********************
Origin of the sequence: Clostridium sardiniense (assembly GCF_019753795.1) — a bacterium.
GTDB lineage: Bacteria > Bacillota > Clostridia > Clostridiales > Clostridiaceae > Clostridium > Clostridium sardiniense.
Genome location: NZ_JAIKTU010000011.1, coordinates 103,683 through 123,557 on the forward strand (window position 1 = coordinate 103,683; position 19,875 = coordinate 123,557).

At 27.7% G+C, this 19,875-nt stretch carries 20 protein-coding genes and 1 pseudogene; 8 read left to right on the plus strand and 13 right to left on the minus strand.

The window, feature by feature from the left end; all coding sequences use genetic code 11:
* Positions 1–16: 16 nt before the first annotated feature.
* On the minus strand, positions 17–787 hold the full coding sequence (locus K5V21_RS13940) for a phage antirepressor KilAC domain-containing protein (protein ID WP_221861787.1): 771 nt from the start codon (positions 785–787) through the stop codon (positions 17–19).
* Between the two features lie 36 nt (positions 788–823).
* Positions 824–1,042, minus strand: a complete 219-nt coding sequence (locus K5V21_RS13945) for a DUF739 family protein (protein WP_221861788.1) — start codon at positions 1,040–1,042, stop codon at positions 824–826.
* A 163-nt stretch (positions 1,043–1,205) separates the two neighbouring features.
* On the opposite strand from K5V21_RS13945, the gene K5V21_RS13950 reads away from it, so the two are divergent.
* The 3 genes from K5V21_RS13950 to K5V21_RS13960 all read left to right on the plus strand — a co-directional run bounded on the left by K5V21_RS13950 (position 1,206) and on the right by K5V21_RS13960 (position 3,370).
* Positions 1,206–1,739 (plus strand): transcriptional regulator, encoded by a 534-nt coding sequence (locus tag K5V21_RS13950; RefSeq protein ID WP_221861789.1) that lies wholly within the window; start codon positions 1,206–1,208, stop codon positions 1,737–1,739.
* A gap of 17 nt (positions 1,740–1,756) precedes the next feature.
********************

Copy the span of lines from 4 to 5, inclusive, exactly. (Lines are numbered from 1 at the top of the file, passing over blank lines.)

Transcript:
At 27.7% G+C, this 19,875-nt stretch carries 20 protein-coding genes and 1 pseudogene; 8 read left to right on the plus strand and 13 right to left on the minus strand.

The window, feature by feature from the left end; all coding sequences use genetic code 11: